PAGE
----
(Basic Statistics for Citizen Data Scientist)
The ROC Curve is a plot of values of the False Positive Rate (FPR) versus the True Positive Rate (TPR) for a specified cutoff value.
Example 1: Create the ROC curve for Example 1 of Classification Table.
We begin by creating the ROC table as shown on the left side of Figure 1 from the input data in range A5:C17.
Figure 1 – ROC Table and Curve
First we create the cumulative values for Failure and Success (columns D and E) and then the values of FPR and TPR for each row (columns F and G). E.g. the entries for row 9 are calculated via the following formulas:
Figure 2 – Selected formulas from Figure 1
The ROC curve can then be created by highlighting the range F7:G17 and selecting Insert > Charts|Scatter and adding the chart and axes titles (as described in Excel Charts). The result is shown on the right side of Figure 1. The actual ROC curve is a step function with the points shown in the figure.
Observation: The higher the ROC curve (i.e. the closer to the line y = 1) the better the fit. In fact the area under the curve (AUC) can be used for this purpose. The closer AUC is to 1 (the maximum value) the better the fit. Values close to .5 show that the model’s ability to discriminate between success and failure is due to chance.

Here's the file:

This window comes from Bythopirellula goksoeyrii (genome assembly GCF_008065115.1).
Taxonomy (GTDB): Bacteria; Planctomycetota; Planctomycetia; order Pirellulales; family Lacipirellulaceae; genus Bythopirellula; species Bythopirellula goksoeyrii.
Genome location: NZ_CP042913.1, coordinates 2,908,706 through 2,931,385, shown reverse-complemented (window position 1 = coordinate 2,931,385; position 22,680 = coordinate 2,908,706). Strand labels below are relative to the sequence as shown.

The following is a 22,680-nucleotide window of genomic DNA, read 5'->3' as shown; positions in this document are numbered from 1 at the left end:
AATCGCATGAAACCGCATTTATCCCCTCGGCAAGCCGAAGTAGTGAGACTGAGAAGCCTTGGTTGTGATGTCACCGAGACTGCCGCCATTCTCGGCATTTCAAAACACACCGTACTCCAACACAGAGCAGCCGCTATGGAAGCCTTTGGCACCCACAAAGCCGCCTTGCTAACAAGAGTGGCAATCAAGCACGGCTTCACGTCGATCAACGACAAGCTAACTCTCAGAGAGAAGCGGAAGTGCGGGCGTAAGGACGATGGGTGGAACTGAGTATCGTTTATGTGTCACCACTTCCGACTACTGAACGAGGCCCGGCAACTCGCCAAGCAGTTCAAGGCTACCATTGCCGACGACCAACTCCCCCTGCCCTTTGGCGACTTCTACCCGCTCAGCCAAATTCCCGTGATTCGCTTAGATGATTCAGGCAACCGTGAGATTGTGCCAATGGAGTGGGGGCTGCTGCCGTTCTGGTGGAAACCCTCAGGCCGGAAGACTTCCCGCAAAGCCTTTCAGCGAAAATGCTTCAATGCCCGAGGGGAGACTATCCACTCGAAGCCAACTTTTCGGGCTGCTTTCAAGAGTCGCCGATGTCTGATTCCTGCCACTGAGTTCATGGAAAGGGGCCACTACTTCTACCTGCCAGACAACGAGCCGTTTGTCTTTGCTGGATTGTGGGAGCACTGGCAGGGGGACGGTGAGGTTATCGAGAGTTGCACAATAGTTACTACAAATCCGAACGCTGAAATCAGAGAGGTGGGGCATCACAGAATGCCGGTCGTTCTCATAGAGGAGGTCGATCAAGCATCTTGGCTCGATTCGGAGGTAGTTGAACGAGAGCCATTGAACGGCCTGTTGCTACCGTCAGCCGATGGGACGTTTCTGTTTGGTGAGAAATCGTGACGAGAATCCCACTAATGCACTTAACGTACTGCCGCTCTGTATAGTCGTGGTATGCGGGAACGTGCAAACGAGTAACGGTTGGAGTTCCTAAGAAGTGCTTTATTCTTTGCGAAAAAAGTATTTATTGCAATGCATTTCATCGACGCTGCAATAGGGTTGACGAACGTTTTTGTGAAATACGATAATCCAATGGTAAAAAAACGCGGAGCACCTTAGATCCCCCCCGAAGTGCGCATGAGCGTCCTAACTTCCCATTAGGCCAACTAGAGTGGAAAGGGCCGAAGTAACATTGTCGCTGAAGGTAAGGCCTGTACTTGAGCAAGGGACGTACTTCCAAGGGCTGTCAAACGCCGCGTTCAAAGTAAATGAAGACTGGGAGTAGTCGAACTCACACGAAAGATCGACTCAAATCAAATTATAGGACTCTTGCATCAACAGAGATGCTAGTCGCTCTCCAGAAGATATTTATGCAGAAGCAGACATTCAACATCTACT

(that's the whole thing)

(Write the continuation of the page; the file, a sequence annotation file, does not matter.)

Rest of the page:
For Example 1, the AUC is simply the sum of the areas of each of the rectangles in the step function. The formula for calculating the area for the rectangle corresponding to row 9 (i.e. the formula in cell H9) is shown in Figure 2. The formula for calculating the AUC (cell H18) is =SUM(H7:H17). The calculated value of .889515 shows a pretty good fit.
Statistics for Beginners in Excel – ROC Curve
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